In 2020, only ten percent of Israel’s conservatives were prepared to see a coalition forged with Arab parties. Today, 34 percent back the idea. A Likud voter says that for him, seeing such a coalition is better than the opposition coming to power.
Israeli Prime Minister Benjamin Netanyahu has lost control of the Knesset. On Monday his opponents succeeded in passing a proposal to gain control over the Knesset Arrangements Committee, which is running parliament until a government is formed.
This was made possible thanks to the support of Raam, an Islamic party that Netanyahu was counting on for the creation of his coalition. But despite their U-turn on Netanyahu, the PM still hopes to forge alliances that will keep him in office.
With only two weeks left until his mandate to form a coalition expires, the Israeli PM is still exploring a route in which Raam could forge ties to his government.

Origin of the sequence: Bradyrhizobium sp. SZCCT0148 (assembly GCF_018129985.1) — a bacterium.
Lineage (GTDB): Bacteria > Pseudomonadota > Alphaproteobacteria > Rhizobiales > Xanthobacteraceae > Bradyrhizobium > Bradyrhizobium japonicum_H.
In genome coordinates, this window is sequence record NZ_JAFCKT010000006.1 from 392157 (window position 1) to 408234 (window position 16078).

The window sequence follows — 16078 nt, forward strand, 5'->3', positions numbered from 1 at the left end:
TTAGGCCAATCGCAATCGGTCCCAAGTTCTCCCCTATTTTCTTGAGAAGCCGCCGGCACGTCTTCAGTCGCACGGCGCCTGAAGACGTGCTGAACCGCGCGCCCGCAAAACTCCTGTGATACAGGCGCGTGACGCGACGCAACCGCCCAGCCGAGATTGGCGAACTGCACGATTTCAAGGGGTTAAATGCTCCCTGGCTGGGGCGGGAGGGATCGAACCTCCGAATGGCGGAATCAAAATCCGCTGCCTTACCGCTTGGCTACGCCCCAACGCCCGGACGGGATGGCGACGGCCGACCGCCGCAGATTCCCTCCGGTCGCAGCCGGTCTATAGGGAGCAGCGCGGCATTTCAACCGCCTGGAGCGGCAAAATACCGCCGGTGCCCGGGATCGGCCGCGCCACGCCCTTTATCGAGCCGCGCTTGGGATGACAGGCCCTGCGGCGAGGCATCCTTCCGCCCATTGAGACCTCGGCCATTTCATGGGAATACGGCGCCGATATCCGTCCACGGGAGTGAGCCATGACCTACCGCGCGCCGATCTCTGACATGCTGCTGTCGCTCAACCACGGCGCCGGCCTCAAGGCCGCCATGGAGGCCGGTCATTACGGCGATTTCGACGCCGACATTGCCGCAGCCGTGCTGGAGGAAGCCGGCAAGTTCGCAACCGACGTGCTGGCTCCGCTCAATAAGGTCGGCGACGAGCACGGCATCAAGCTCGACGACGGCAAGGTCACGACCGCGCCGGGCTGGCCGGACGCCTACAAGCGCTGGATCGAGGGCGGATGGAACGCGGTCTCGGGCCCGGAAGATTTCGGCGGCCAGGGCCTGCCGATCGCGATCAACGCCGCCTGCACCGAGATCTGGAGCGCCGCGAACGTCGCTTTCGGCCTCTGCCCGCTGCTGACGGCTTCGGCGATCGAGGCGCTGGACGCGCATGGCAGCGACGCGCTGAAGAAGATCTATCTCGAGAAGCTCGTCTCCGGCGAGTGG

But his attempts to do so are not being taken lightly by some members of his potential coalition. Batzalel Smotrich, who heads the Religious Zionist Party, has become one of the main voices that oppose the collaboration with Raam; he slams its members as terrorist supporters.
Smotrich is not the only one. His objections sit well with many conservative voters, who don’t want to see Netanyahu forming a government with Abbas.
Arabs As Legitimate Partners?
But for many others, including those, who have voted for the PM, Netanyahu’s attempt to engage an Islamic party is totally…